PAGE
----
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Escrow Accounts

Banking for Individuals

mortgage escrow accounts

What Is An Escrow Account?

A mortgage escrow account is usually required and established by the bank to hold funds collected from the borrower to pay taxes and insurance premiums on the property securing the loan.

Escrow accounts are not required in every state. Most commonly referred to as non-escrow states, these states follow a traditional closing method where documents are signed and monies are exchanged at the closing with all parties present. Escrow states require a third-party to be present at closing to ensure the transfer of ownership is in accordance with the written contract agreed upon by all parties.

As a mortgage provider in Pennsylvania, New Jersey, Delaware, and Ohio, these states require escrow accounts, but there are differences in the third-party members required to handle the transaction. 

  • Delaware: attorney
  • New Jersey: northern NJ - attorney; elsewhere - title agents
  • Ohio: title company or lender
  • Pennsylvania: title company, real estate agent, or attorney

The balance in your escrow account pays for your property taxes such as county, township and school taxes as well as your homeowners insurance and/or private mortgage insurance premiums.

The bank determines how much your taxes and insurance premiums will cost on a monthly basis and then adds that amount plus a 2 month cushion for each bill to your monthly mortgage payment. When you make your monthly mortgage payment a portion goes toward the principal and interest on the mortgage loan and the remaining amount is used to fund your escrow account. 

When taxes and insurance bills are due, the bank uses the funds in the escrow account to pay these bills on your behalf. This guarantees your bills are paid in full and on time. In some cases, certain bills will be sent directly from the tax office or the insurance company to the paying bank. In other cases the homeowner is responsible to submit these bills to the bank for payment.

Regardless of how the bills are submitted, it is the homeowner’s responsibility to make sure payment has been made. If tax bills are submitted in timely fashion, the bank will pay the bill based on the discounted value. If the bill is sent to the bank after the discount period has ended, they will pay the face value of the loan and, in some cases, charge an additional fee.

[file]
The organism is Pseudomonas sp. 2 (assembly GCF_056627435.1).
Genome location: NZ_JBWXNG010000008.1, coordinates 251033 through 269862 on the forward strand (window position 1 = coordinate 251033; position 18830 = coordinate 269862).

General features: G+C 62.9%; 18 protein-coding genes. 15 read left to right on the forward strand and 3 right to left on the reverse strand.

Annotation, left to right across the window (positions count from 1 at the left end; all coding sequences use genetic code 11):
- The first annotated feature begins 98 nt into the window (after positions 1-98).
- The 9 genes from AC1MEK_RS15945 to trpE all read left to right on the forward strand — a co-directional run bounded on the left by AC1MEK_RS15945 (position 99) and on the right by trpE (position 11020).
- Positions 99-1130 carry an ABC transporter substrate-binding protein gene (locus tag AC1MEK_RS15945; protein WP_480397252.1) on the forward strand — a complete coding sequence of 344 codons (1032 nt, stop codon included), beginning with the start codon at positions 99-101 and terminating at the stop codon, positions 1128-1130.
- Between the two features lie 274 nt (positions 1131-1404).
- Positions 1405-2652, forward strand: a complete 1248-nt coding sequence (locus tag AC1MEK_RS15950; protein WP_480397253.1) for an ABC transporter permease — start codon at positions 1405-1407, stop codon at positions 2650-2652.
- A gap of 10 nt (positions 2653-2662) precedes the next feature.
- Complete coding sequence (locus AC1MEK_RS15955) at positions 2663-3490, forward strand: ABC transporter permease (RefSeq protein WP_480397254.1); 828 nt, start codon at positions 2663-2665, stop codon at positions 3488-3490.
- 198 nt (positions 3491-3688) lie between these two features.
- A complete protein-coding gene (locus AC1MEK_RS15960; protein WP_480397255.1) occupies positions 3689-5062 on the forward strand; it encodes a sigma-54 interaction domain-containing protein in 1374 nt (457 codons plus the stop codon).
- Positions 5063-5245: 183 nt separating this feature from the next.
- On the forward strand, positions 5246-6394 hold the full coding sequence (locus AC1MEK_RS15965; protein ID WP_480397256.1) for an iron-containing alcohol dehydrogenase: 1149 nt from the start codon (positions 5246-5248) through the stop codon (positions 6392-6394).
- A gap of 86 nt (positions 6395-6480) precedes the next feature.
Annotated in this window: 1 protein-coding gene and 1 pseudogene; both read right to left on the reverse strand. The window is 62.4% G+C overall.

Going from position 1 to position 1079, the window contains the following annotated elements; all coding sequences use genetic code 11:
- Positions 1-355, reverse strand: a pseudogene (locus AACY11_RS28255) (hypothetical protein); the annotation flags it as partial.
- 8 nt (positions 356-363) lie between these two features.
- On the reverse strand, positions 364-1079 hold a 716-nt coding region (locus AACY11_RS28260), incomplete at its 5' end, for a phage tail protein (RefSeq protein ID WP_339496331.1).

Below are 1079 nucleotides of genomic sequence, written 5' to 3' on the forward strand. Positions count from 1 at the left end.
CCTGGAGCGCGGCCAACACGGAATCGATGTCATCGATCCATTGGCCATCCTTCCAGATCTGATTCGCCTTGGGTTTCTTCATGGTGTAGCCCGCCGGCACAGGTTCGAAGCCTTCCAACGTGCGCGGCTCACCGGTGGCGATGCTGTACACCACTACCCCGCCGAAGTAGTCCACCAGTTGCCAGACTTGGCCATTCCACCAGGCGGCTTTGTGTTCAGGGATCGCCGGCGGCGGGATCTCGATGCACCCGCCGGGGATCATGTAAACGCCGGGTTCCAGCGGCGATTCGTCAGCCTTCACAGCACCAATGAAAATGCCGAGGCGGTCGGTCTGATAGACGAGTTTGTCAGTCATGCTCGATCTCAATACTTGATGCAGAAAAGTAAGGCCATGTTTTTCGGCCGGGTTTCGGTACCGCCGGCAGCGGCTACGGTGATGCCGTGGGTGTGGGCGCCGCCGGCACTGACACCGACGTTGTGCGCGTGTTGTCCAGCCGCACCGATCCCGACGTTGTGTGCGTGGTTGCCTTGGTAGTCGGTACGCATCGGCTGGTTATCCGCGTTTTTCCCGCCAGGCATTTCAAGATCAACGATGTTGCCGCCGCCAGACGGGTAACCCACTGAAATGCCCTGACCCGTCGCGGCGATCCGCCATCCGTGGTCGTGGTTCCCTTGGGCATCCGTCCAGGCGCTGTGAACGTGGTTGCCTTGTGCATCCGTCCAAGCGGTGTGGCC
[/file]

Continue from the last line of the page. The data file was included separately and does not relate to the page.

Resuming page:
Your escrow balance reflects the total of your monthly payments minus any funds that have been deducted to pay for your taxes or insurance premiums. Because taxes and insurance premiums can vary, there is no minimum balance requirements for escrow accounts. However, banks can keep a 2-month cushion for each bill to ensure changes to your taxes and insurance premiums are covered.

Your monthly Univest mortgage statement will only reflect your monthly escrow payment and the total of your year-to-date payments to your escrow account. If a bill was paid in a particular month, the statement will reflect the amount and the date the tax or premium was paid

The bank will conduct an annual escrow review to ensure they are collecting enough funds to cover any adjustments to your taxes, insurance premiums and other bills that are paid from your escrow account.

In some cases, there may be a shortage in the escrow balance. If a shortage is discovered after the review, the bank will notify you and provide you with two options:

  1. You can pay one lump sum to the escrow account to ensure the escrow balance will cover future taxes and insurance premiums
  2. You can elect to increase your monthly escrow payment, which in turn, will increase your monthly mortgage payment.

On the rare occasion there is an overage of funds in the escrow account, you will receive a check for the difference. Banks, by law, can only hold a certain overage in the account.

If you have Univest Online Banking, you can view your monthly statements online.

To view your mortgage statement online:

  1. Login to Univest Online Banking
  2. Select the eDocuments tab
  3. From the drop down menu select “Mortgages” for “View Statements/Notices For”
  4. A list of your most recent mortgage statements will appear. Determine which statement you would like to view and click “View”.

An escrow account is typically established when you close your mortgage loan; however, you can open an escrow account at any time by contacting your lender. Talk to a Univest lender and learn more about opening an Escrow account today!

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